Early on 23 May, Al-Qarni and Barnawi worked to set up Liquid Fireworks, a STEAM payload funded by NanoRacks to explore fluid behavior in space. Barnawi also worked extensively with the station’s Life Sciences Glovebox (LSG) to perform the DNA Nano Thereapeutics experiment, which seeks to optimize the production and assembly of DNA-based nanomaterials for potential therapeutic uses including drug delivery, tissue engineering and regenerative medicine.

Barnawi also joined Al-Qarni to test three NanoRacks “space kites”, affixed to a fan inside the ISS, whose aerodynamic motions were carefully tracked. Al-Qarni set up a cloud-seeding experiment, jointly developed by NanoRacks and the Saudi Space Commission, to mix moist air with iodide crystals in a reaction chamber, part of efforts to develop weather-control technologies for future human settlements on the Moon and Mars.

Rayyanah Barnawi works with the Life Sciences Glovebox (LSG). Photo Credit: AxiomSpace, Inc.

Elsewhere, Whitson and Shoffner partnered on the Stellar Stem Cells investigation to explore the effect of microgravity upon the growth of induced Pluripotent Stem Cells (iPSCs). Whitson also conducted the Cancer in Low-Earth Orbit experiment, which focuses on potential therapies for various colorectal and breast cancers. She later removed the tumor samples from the research incubator and placed them into the fluorescence microscope to acquire imaging data.

The entire crew worked on the Nebula Human Research study, measuring blood flow to their brains, as well as electrical activity, intracranial pressures and the changeability of the eye’s optic nerve. In one run of the experiment, Shoffner and Al-Qarni scanned each other’s eyes with the Ultrasound-2 device in Europe’s Columbus lab and wore a skull cap fitted with near-infrared sensors to scan oxygen levels in their brains.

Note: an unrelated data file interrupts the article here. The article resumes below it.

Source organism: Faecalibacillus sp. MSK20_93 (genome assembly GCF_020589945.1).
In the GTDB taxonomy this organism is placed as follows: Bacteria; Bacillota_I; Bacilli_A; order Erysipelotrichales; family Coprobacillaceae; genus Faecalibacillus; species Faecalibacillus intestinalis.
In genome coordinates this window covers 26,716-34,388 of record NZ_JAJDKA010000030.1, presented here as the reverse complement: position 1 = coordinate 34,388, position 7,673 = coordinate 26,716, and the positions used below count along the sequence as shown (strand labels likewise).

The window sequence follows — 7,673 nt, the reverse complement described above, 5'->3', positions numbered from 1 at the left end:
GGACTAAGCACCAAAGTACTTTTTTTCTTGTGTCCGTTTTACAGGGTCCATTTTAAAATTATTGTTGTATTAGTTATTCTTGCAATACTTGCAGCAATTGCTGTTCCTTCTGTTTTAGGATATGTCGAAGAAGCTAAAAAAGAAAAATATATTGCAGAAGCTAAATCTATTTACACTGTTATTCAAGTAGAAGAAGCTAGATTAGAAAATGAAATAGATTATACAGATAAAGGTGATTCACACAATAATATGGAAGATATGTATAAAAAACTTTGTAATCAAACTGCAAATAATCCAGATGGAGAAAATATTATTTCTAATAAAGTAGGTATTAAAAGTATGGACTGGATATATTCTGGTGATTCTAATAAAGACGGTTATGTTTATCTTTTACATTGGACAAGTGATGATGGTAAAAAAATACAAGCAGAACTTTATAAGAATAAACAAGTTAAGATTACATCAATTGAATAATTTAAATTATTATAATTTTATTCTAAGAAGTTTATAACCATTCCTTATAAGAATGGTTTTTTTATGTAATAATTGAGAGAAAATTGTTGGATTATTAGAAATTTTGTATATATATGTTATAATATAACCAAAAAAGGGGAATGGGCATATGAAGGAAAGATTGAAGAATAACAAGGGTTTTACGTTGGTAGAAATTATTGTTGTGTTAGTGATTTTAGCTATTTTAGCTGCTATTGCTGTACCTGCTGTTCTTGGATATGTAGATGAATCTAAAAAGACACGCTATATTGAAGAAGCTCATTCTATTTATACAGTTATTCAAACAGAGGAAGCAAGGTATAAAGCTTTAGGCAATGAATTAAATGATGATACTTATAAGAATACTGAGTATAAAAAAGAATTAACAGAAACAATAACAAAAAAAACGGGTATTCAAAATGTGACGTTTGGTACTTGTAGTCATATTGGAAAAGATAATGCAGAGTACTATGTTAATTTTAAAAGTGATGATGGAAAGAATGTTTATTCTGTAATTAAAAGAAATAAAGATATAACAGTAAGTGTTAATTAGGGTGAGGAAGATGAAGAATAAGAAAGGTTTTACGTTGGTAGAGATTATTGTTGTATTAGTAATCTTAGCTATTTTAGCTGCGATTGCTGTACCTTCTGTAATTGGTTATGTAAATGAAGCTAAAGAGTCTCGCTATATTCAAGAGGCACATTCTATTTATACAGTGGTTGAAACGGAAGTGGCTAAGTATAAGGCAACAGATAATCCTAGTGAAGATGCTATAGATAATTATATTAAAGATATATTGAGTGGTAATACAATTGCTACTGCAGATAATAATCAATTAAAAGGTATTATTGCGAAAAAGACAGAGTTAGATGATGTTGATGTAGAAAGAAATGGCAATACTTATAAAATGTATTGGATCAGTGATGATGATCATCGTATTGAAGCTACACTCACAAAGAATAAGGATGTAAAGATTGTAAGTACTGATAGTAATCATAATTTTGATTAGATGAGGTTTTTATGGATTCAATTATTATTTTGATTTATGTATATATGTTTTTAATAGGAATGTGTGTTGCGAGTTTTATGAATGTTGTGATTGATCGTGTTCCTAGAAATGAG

Ali Al-Qarni poses for a portrait inside the multi-windowed cupola. Photo Credit: AxiomSpace, Inc.

A particularly notable highlight in Ax-2’s payload haul was the Gravity Loading Countermeasure Skinsuit, worn inside the ISS to simulate several aspects of terrestrial gravity. The skinsuit was designed to help mitigate negative factors, such as spinal elongation, muscular atrophy and sensorimotor changes, which have been reported by astronauts upon their return to Earth.

Aside from the science and technology, the crew were deeply involved in a number of STEAM outreach events. They spoke via the Amateur Radio on the ISS (ARISS) hardware and in media teleconferences to students in Portugal, Ireland, the United States and Saudi Arabia. And Shoffner announced the final selectees of his International Space Art and Poetry Contest, showcasing a sample of 930 student entries from 26 sovereign nations, themed to the question “What would it look like if we lived in space?”

John Shoffner displays artwork from his International Space Art and Poetry Contest. Photo Credit: AxiomSpace, Inc.

With AxiomSpace planning its own Axiom Station to be added to the ISS, beginning in the fall of 2025, Whitson conducted several activities to prepare for the arrival of the new suite of pressurized modules. Last Saturday, she set up AxiomSpace’s Stowage Tracking and Inventory Intelligent Video System (STIIVS) in the station’s multi-windowed cupola, which employs computerized vision to identify and track items for inventory management, stowage location tracking and associated analytics.

Yesterday (Monday), the Ax-2 and incumbent Expedition 69 crews gathered for a farewell ceremony. Prokopyev thanked the quartet for their “good company” and praised them for being “so charged for work”, then handed the microphone to Whitson.

Video Credit: AxiomSpace

Fighting back tears, Whitson lauded the Expedition 69 crew for being “so courteous” and pledged that “I will be back”. She then offered the mike to Al-Qarni, Shoffner and Barnawi for their comments. Shoffner joked that he had tested everyone’s patience on board “with my flying skills”, whilst an emotional Barnawi added that “Every story comes to an end”.

Current plans call for hatches between Dragon Freedom and the station to close at about 9:20 a.m. EDT Tuesday, with undocking targeted for 11:05 a.m. Three departure “burns” by the spacecraft will be performed at 11:10 a.m., 11:58 a.m. and 12:44 p.m. to achieve a separation distance between the pair.

Tonight’s splashdown will complete the second flight of Dragon Freedom, which previously supported last year’s Crew-4. Photo Credit: NASA

Tonight at 10:11 p.m., the unpressurized “trunk” will be jettisoned, followed three minutes later by the deorbit burn and closure of Dragon Freedom’s nose cone to commit Ax-2 to a fiery re-entry into Earth’s sensible atmosphere. Emerging from the worst of the heating, the spacecraft will deploy its drogue and main parachutes around 10:59 p.m. and splash down off the Florida Coast at 11:02 p.m., wrapping up a mission of just over nine days.